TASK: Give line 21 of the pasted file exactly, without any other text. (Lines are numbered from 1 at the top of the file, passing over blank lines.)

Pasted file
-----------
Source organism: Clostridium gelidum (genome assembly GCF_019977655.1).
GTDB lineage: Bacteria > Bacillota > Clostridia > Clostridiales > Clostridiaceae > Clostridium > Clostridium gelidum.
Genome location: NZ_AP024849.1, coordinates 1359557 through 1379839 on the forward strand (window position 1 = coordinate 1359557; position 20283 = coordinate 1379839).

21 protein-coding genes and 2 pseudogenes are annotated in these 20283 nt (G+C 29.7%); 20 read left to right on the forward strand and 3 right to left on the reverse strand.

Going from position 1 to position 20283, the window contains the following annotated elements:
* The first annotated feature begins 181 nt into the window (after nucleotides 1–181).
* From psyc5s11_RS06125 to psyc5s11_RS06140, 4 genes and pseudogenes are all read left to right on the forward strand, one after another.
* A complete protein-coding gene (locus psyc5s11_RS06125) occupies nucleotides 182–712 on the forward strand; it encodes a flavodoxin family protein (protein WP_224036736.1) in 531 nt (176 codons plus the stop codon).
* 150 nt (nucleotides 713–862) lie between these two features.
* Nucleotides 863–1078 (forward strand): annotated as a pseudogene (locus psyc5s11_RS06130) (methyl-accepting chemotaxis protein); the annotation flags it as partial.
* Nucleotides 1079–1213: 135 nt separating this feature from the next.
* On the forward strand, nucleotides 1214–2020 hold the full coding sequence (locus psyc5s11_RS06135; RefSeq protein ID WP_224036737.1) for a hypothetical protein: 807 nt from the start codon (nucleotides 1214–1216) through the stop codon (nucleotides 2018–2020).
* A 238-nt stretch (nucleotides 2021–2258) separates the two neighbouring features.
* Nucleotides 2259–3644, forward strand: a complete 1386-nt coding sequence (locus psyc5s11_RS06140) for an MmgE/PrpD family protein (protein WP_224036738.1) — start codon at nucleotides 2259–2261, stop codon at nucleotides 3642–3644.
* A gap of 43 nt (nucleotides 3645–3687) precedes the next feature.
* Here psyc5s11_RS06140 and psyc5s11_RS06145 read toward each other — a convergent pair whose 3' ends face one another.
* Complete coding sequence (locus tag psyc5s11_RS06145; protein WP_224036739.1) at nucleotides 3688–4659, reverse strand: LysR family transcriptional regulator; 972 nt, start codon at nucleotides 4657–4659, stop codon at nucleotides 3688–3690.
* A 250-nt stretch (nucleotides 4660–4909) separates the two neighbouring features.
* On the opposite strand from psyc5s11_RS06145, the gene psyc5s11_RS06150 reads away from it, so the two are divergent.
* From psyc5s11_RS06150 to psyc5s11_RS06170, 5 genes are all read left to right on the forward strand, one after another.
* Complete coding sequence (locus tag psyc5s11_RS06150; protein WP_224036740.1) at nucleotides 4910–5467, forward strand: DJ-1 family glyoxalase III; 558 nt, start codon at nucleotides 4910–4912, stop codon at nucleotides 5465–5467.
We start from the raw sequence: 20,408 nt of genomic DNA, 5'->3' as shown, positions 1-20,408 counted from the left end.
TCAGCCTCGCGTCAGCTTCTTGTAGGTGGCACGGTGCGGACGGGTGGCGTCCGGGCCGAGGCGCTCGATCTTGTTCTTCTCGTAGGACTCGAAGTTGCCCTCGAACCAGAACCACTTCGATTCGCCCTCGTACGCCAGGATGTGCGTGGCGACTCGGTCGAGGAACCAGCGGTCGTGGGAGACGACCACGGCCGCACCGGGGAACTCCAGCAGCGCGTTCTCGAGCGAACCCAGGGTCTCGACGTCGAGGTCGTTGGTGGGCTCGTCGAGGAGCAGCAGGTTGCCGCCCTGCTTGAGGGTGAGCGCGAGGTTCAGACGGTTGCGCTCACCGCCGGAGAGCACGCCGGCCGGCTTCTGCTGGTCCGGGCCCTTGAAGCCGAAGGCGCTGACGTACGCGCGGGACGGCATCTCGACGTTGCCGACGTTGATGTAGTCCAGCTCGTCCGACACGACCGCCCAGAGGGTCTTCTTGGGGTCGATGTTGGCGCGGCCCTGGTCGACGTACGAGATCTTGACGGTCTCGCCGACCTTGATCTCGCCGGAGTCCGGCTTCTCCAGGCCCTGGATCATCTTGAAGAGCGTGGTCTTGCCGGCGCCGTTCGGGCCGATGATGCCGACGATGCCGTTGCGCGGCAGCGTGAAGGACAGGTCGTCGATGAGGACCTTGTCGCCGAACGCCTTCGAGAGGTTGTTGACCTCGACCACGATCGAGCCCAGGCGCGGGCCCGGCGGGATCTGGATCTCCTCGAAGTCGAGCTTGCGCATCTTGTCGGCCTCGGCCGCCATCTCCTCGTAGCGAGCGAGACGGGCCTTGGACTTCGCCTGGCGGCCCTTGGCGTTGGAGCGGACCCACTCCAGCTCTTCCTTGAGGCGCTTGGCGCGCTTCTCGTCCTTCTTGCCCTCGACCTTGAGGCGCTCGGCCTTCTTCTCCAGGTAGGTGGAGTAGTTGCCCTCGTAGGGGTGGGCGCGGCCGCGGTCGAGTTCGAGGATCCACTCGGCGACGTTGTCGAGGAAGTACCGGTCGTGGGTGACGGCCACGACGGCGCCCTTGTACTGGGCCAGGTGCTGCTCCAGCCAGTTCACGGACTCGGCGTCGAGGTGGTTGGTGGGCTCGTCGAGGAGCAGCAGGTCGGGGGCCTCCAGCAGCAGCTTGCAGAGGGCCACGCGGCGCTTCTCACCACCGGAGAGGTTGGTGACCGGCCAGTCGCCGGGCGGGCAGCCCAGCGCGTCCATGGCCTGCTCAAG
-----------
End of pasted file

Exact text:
* Complete coding sequence (locus tag psyc5s11_RS06150; protein WP_224036740.1) at nucleotides 4910–5467, forward strand: DJ-1 family glyoxalase III; 558 nt, start codon at nucleotides 4910–4912, stop codon at nucleotides 5465–5467.